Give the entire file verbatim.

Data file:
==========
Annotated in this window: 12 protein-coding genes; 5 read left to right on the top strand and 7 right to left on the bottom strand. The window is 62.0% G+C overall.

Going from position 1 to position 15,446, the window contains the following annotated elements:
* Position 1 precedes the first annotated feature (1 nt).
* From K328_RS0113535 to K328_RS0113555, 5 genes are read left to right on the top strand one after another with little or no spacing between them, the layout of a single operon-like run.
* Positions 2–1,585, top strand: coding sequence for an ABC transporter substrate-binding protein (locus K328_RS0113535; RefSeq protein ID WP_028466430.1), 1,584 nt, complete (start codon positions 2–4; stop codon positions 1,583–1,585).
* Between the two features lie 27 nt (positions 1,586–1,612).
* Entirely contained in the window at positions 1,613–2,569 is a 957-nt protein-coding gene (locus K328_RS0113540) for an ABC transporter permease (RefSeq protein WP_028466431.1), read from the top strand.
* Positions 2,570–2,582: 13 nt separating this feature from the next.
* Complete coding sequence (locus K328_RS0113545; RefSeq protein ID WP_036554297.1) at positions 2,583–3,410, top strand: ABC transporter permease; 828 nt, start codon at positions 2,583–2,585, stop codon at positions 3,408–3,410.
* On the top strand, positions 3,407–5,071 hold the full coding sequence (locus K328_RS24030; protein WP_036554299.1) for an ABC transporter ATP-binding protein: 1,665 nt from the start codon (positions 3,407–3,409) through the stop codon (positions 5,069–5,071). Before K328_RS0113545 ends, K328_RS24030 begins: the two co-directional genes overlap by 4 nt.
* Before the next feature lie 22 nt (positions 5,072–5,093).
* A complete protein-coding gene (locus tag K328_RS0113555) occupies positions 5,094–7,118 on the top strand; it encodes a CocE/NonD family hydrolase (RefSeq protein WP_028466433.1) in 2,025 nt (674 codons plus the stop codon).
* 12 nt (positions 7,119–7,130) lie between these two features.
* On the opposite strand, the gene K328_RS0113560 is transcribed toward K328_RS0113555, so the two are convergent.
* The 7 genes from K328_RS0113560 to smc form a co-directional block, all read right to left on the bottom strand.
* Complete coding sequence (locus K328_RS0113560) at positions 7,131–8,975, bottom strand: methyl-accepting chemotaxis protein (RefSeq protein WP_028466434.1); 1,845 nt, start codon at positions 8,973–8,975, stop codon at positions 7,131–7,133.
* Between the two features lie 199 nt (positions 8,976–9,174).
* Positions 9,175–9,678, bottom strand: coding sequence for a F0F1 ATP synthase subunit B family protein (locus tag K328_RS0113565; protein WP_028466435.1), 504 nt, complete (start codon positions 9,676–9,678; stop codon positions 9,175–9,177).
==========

Annotated in this window: 12 protein-coding genes; 5 read left to right on the top strand and 7 right to left on the bottom strand. The window is 62.0% G+C overall.

Going from position 1 to position 15,446, the window contains the following annotated elements:
* Position 1 precedes the first annotated feature (1 nt).
* From K328_RS0113535 to K328_RS0113555, 5 genes are read left to right on the top strand one after another with little or no spacing between them, the layout of a single operon-like run.
* Positions 2–1,585, top strand: coding sequence for an ABC transporter substrate-binding protein (locus K328_RS0113535; RefSeq protein ID WP_028466430.1), 1,584 nt, complete (start codon positions 2–4; stop codon positions 1,583–1,585).
* Between the two features lie 27 nt (positions 1,586–1,612).
* Entirely contained in the window at positions 1,613–2,569 is a 957-nt protein-coding gene (locus K328_RS0113540) for an ABC transporter permease (RefSeq protein WP_028466431.1), read from the top strand.
* Positions 2,570–2,582: 13 nt separating this feature from the next.
* Complete coding sequence (locus K328_RS0113545; RefSeq protein ID WP_036554297.1) at positions 2,583–3,410, top strand: ABC transporter permease; 828 nt, start codon at positions 2,583–2,585, stop codon at positions 3,408–3,410.
* On the top strand, positions 3,407–5,071 hold the full coding sequence (locus K328_RS24030; protein WP_036554299.1) for an ABC transporter ATP-binding protein: 1,665 nt from the start codon (positions 3,407–3,409) through the stop codon (positions 5,069–5,071). Before K328_RS0113545 ends, K328_RS24030 begins: the two co-directional genes overlap by 4 nt.
* Before the next feature lie 22 nt (positions 5,072–5,093).
* A complete protein-coding gene (locus tag K328_RS0113555) occupies positions 5,094–7,118 on the top strand; it encodes a CocE/NonD family hydrolase (RefSeq protein WP_028466433.1) in 2,025 nt (674 codons plus the stop codon).
* 12 nt (positions 7,119–7,130) lie between these two features.
* On the opposite strand, the gene K328_RS0113560 is transcribed toward K328_RS0113555, so the two are convergent.
* The 7 genes from K328_RS0113560 to smc form a co-directional block, all read right to left on the bottom strand.
* Complete coding sequence (locus K328_RS0113560) at positions 7,131–8,975, bottom strand: methyl-accepting chemotaxis protein (RefSeq protein WP_028466434.1); 1,845 nt, start codon at positions 8,973–8,975, stop codon at positions 7,131–7,133.
* Between the two features lie 199 nt (positions 8,976–9,174).
* Positions 9,175–9,678, bottom strand: coding sequence for a F0F1 ATP synthase subunit B family protein (locus tag K328_RS0113565; protein WP_028466435.1), 504 nt, complete (start codon positions 9,676–9,678; stop codon positions 9,175–9,177).